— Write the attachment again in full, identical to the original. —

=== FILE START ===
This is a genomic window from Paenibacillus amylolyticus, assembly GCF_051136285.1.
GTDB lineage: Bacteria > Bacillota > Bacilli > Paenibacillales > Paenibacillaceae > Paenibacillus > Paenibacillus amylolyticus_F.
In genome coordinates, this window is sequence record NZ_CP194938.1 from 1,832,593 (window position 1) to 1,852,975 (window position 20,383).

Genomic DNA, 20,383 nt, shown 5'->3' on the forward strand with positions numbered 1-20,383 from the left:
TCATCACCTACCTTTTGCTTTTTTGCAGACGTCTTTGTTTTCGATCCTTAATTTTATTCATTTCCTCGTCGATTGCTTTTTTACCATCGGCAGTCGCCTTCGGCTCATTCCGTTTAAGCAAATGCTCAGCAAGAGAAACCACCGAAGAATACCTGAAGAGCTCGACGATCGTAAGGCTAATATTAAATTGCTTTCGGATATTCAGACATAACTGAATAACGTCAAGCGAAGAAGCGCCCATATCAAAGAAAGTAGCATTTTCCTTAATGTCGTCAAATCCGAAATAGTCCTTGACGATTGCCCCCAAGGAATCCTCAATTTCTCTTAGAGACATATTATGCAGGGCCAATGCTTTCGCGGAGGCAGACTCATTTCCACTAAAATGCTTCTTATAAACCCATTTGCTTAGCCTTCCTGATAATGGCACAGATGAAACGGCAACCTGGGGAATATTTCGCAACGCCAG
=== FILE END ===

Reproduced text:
This is a genomic window from Paenibacillus amylolyticus, assembly GCF_051136285.1.
GTDB lineage: Bacteria > Bacillota > Bacilli > Paenibacillales > Paenibacillaceae > Paenibacillus > Paenibacillus amylolyticus_F.
In genome coordinates, this window is sequence record NZ_CP194938.1 from 1,832,593 (window position 1) to 1,852,975 (window position 20,383).

Genomic DNA, 20,383 nt, shown 5'->3' on the forward strand with positions numbered 1-20,383 from the left:
TCATCACCTACCTTTTGCTTTTTTGCAGACGTCTTTGTTTTCGATCCTTAATTTTATTCATTTCCTCGTCGATTGCTTTTTTACCATCGGCAGTCGCCTTCGGCTCATTCCGTTTAAGCAAATGCTCAGCAAGAGAAACCACCGAAGAATACCTGAAGAGCTCGACGATCGTAAGGCTAATATTAAATTGCTTTCGGATATTCAGACATAACTGAATAACGTCAAGCGAAGAAGCGCCCATATCAAAGAAAGTAGCATTTTCCTTAATGTCGTCAAATCCGAAATAGTCCTTGACGATTGCCCCCAAGGAATCCTCAATTTCTCTTAGAGACATATTATGCAGGGCCAATGCTTTCGCGGAGGCAGACTCATTTCCACTAAAATGCTTCTTATAAACCCATTTGCTTAGCCTTCCTGATAATGGCACAGATGAAACGGCAACCTGGGGAATATTTCGCAACGCCAG